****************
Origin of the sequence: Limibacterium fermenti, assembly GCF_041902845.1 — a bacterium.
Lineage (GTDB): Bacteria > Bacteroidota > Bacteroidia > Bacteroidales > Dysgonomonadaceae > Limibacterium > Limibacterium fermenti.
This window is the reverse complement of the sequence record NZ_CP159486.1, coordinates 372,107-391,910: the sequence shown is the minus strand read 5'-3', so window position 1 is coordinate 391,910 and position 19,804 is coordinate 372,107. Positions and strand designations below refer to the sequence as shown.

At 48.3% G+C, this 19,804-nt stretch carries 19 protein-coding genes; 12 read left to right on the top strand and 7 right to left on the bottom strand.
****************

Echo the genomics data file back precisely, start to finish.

Origin of the sequence: Limibacterium fermenti, assembly GCF_041902845.1 — a bacterium.
Lineage (GTDB): Bacteria > Bacteroidota > Bacteroidia > Bacteroidales > Dysgonomonadaceae > Limibacterium > Limibacterium fermenti.
This window is the reverse complement of the sequence record NZ_CP159486.1, coordinates 372,107-391,910: the sequence shown is the minus strand read 5'-3', so window position 1 is coordinate 391,910 and position 19,804 is coordinate 372,107. Positions and strand designations below refer to the sequence as shown.

At 48.3% G+C, this 19,804-nt stretch carries 19 protein-coding genes; 12 read left to right on the top strand and 7 right to left on the bottom strand.